x philosophy when he inaugurated a debate about the principle of methodologi- cal individualism, a debate which continues to this day, and which has inspired a literature as great as any in contemporary philosophy. Few collections of material in the general area of philosophy of social science would be considered complete unless they contained at least one of Watkins's many contributions to the discussion of this issue. In 1957 Watkins published the flrst of a series of three papers (1957b, 1958d and 196Oa) in which he tried to codify and rehabilitate metaphysics within the Popperian philosophy, placing it somewhere between the analytic and the empirical. He thus signalled the emergence of an important implica- tion of Popper's thought that had not to that point been stressed by Sir Karl himself, and which marked off his followers from the antimetaphysical ideas of the regnant logical positivists. In 1965 years of work in political philosophy and in the history of philosophy in the seventeenth century were brought to fruition in Watkins's widely cited and admired Hobbes's System of Ideas (1965a, second edition 1973d). This book is an important contribution not just to our understanding of Hobbes's political thinking, but, perhaps more importantly, to our understanding of the way in which a system of ideas is constituted and applied. Watkins built on earlier work in developing an account of Hobbes's ideas in which was revealed and clarifled the unity of Hobbes's metaphysical, epistemological and political ideas.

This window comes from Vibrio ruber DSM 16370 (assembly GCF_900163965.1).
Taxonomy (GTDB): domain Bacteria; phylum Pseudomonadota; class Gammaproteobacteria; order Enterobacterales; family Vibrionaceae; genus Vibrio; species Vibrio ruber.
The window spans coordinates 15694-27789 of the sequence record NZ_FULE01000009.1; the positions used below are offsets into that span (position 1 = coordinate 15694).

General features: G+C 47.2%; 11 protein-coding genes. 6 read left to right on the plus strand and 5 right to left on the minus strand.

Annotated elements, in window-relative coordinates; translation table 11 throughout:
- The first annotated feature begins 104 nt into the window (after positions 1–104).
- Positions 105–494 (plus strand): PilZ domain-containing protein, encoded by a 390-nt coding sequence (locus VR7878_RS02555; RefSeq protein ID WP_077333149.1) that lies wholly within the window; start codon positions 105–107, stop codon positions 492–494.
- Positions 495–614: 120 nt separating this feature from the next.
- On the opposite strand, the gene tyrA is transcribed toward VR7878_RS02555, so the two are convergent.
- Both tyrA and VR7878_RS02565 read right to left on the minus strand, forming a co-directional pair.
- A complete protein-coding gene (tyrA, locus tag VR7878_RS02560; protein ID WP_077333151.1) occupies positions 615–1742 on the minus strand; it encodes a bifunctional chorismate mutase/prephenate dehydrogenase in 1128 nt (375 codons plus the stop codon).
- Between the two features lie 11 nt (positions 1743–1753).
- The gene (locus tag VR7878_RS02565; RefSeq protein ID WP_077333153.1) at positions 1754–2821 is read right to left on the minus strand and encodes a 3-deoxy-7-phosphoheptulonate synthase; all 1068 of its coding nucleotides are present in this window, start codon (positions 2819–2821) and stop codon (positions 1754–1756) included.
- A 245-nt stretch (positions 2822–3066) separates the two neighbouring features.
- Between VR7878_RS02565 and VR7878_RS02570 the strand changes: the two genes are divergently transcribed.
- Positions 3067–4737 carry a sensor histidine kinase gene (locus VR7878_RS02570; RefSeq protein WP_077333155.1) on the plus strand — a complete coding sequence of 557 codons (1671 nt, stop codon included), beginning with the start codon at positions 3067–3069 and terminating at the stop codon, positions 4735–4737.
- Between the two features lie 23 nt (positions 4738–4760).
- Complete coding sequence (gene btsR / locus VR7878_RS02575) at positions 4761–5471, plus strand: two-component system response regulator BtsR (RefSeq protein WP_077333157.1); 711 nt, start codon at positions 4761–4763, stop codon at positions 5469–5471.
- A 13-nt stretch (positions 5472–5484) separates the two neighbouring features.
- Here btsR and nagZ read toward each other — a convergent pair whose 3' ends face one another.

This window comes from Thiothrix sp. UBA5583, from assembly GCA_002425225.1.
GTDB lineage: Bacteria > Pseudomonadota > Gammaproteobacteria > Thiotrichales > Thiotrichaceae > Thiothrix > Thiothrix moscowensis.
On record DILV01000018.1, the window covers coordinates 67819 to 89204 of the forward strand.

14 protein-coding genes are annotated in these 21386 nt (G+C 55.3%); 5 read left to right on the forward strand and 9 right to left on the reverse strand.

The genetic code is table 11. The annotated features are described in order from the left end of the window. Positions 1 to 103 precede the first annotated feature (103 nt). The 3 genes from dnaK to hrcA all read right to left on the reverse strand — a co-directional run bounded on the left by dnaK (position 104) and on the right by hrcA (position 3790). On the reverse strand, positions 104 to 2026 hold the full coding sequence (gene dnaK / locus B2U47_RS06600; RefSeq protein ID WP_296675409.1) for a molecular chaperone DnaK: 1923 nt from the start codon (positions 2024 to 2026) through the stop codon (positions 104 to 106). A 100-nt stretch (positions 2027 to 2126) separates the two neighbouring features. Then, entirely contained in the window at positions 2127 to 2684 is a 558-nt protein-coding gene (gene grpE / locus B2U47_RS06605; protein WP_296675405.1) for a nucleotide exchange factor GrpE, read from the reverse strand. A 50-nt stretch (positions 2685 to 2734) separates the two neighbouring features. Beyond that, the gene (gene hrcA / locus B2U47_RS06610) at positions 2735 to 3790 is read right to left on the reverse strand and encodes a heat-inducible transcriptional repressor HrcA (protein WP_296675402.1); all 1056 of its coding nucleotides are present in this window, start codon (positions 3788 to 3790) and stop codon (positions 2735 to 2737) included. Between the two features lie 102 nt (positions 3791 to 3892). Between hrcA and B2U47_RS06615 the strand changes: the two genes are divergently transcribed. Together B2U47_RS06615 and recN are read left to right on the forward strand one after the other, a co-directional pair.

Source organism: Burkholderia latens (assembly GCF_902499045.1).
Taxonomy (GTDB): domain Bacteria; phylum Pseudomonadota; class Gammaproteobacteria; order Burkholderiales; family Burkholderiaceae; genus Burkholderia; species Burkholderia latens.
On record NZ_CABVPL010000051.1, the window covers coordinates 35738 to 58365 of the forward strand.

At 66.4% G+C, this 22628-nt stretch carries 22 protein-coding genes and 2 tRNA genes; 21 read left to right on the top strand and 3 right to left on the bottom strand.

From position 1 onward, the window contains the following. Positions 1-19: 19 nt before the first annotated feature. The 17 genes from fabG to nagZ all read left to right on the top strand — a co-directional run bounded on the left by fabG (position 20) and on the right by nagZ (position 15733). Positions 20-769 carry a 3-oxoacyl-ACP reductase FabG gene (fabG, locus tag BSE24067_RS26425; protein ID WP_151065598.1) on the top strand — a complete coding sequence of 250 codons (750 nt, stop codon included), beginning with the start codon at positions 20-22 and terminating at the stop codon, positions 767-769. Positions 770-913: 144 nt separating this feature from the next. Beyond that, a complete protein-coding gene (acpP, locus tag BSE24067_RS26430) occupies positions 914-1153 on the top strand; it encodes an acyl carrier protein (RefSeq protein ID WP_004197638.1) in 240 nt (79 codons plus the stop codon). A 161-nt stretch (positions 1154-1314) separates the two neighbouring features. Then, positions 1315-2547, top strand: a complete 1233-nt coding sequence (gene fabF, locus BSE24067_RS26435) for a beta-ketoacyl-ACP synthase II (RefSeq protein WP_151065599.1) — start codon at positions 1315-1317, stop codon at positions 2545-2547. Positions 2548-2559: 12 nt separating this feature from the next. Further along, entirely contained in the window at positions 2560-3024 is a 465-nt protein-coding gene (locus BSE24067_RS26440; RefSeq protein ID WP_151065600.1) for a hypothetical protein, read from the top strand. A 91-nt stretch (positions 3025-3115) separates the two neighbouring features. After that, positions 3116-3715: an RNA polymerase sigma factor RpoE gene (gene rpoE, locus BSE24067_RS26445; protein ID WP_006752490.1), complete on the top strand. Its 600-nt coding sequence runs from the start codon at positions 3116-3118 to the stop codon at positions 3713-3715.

Series: Boston Studies in the Philosophy and History of Science
Number Of Pages: 388
Published: August 1989
Country of Publication: NL
Dimensions (cm): 23.5 x 15.5 x 2.3
Weight (kg): 1.64